Table Top Space Combat Game

Discussion in 'Games & Gaming' started by PaulK, May 7, 2006.

  1. Hi, everyone. For the past ten years or so I have been looking for a space combat game with excellent construction rules. Failing this I have begone the long and tedious task of creating my on system.

    At this point I have made a good deal of progress, however, I have run into a couple of slight problems and hope I can get some feedback from the sci-fi and gaming community here.

    One of my difficulties is determining the size of a space hex. Star Wars RPG has a 500 meter space square, a little hard to swallow when a Star Destroyer is 1600 meters long and extreme range for turbolaser is 20 hexes or about 10 km. BattleTech ground hexes are only 30 meters. On the other end of the spectrum we have 10,000 km hexes in FASA's Tactical Combat Simulator. Star Fleet Battles hexes are even larger, being one light second in size as stated in C1.0 in Star Fleet Battles Special Pre-Release Captain's Edition Basic Set of Doomsday.

    I need as many suggestions as to the size a hex should be as possible. Single man fighters are part of the game so I hope to use a single hex size, but if that turns out not to be feasible.

    Right now I am considering using a 50km space hex.

    My other stubling block is weapon damage. Should I use set damage for every weapon, a number of dice rolled to determine damage, or a combination of the two.

    At this time I am using set damage for missile weapons and cannons and rail guns and 6-sided dice to determine energy/beam weapons.

    Any other suggestions will be appreciated and considered.

    Paul
  2. Shrike Delicious, give me more

    First I'd ask what kind of style are you aiming for. That'll be fairly important for what scale/time aspects you plan to use.
  3. Aiyel Space Communist

    I'd reccomend you say 'screw construction' and go play Attack Vector Now.

    It's almost entirely grounded in realism, and it rocks absolutely.



    As for your damage set, we really need to know what makes your damage system tick. How do your ships take internal damage? Is your armor degradable, does it reduce the damage by a set amount, or some combination of the above?

    Do you want capital ship battles to be more like modern naval combat, where if a missile gets through, you're fucked, or do you want a more WW I mindset of two large ships pounding the hell out of each other until one either blows up or is rendered nonfunctional?

    Are you allowing for the ship's movement in calculating kinetic damage, or not? (especially important if you have vectored movement.)

    Are your fighters capable of destroying capships or just disabling weapons and subsystems?

    Answer those questions, and I'll help work something out. (I'm a wargame fanatic, and there are things I like in the damage rules for each one I've ever played. Take the afore-mentioned Attack Vector. It's got a thoroughly unique take on armor and internal damage that makes for good 'pounding each other to scrap' battles, and it makes nukes thoroughly horrific. Exactly as they should be in any kind of near-future scifi.)
  4. Game Basics

    Well, the reason I am working on the construction is that the systems I have only allow for plugging systems into the ship and I want to allow players to be able to customize the systems and the ships.

    As of right now to construct a capital ship you choose/purchase a number of base structure points which are basicly superstructure points, this determines the total amoount of system structure a ship can mount. Each system for a capital ship wether engine, weapon, shield generator, or armor is alotted system structure starts at 3 points per system, one laser weapon is considered one system. System structure can be as high as 200% of base structure before any other facts are added in. So at the basic level any one unarmed/unshielded system will be able to take three points of damage.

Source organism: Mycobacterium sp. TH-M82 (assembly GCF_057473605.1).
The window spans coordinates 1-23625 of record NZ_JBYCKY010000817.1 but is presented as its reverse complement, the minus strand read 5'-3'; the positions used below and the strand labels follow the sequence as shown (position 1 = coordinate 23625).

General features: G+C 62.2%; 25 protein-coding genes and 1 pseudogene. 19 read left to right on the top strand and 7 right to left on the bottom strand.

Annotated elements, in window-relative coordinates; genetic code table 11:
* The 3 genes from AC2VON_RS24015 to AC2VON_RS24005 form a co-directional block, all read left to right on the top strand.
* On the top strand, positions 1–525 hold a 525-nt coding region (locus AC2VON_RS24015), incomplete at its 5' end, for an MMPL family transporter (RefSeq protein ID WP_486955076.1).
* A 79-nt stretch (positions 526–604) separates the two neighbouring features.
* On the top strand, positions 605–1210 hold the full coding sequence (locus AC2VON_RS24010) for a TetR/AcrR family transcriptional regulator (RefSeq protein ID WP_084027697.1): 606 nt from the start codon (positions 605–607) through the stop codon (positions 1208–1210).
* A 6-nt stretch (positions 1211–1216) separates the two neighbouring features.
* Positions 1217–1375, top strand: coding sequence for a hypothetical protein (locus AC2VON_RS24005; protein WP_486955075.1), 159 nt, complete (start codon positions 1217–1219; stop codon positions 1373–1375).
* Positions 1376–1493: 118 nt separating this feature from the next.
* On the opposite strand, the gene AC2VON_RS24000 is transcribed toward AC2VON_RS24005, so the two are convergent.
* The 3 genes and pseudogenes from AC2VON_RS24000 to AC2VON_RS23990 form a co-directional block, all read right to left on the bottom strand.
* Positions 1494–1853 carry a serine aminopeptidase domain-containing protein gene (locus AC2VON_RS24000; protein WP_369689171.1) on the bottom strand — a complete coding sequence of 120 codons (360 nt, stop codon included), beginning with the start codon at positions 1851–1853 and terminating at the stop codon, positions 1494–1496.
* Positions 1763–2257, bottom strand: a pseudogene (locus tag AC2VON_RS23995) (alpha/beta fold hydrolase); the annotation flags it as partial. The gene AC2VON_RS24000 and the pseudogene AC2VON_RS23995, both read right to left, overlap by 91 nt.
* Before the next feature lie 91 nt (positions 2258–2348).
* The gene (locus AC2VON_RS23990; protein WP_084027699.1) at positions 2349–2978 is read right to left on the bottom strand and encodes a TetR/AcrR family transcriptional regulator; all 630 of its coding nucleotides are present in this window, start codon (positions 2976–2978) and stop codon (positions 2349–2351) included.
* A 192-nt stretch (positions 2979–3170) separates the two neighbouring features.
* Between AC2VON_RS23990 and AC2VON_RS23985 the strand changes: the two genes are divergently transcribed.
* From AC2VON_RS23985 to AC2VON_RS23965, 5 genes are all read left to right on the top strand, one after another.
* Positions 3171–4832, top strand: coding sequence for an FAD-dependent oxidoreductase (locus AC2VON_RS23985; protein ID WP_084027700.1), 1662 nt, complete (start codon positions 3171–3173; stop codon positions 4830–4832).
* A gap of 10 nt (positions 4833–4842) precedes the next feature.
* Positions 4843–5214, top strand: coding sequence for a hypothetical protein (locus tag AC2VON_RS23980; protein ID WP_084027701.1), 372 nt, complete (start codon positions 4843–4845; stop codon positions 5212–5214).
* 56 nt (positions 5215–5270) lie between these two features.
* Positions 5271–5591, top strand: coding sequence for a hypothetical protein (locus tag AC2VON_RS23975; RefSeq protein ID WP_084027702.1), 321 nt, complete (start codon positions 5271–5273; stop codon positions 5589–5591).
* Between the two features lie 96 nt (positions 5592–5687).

Armor will come in degradable and non-degradable forms with different combat values. Certain weapons will be able to destroy non-degradable armor.

    Concerning the style of the game, I'm not entirely sure exactly how I want it to play out but, I'd like to give the players the option of either fairly realiatic to grossly cinematic. The most important thing of course is to have fun playing the game.

    Paul
  5. Ooopss

    Sorry Aiyel, forgot to answer your questions.

    Yes I want ships to be able to slug it out, however, they may also be able to blow each other apart fairly quickly with single attacks.

    Yes, I'd like to include vector movement.

    Will fighters be able to blow capital ships to atoms, that may be left up to the players.

    If I go for the purely realistic combat than we come to the problem facing the navies of the world today of small one to three man aircraft or boats with large explosive devices being capable of blow gapping holes or outright sinking multi-billion dollar ships.

    The last I heard concerning antiship missile was that the only ships that had the armor to ignore an Exocet missile were the Iowa class battleships which are no longer in service. However, the pilot would have to get close enough to the ships to fire the Exocet and the Exocet would have to penetrate the missile defense systems before it could hit the target ship

    Paul
  6. dacis2 Civil Servant

    they have those in AV: T. They're called nukes. Other than those, all other weapons take a long time to kill another ship.

    the main problem about AV:T is complexity. It truly is a tactical level game, with each player at most being able to command one or two ships. One has to take care of vector resolution, power consumption, heat, damage, weapons and other stuff for each ship, and that can bog it down pretty quickly.

    I recommend waiting for Attack Vector: Fleets if you like the AV universe.
  7. Tarquinn Custom User Title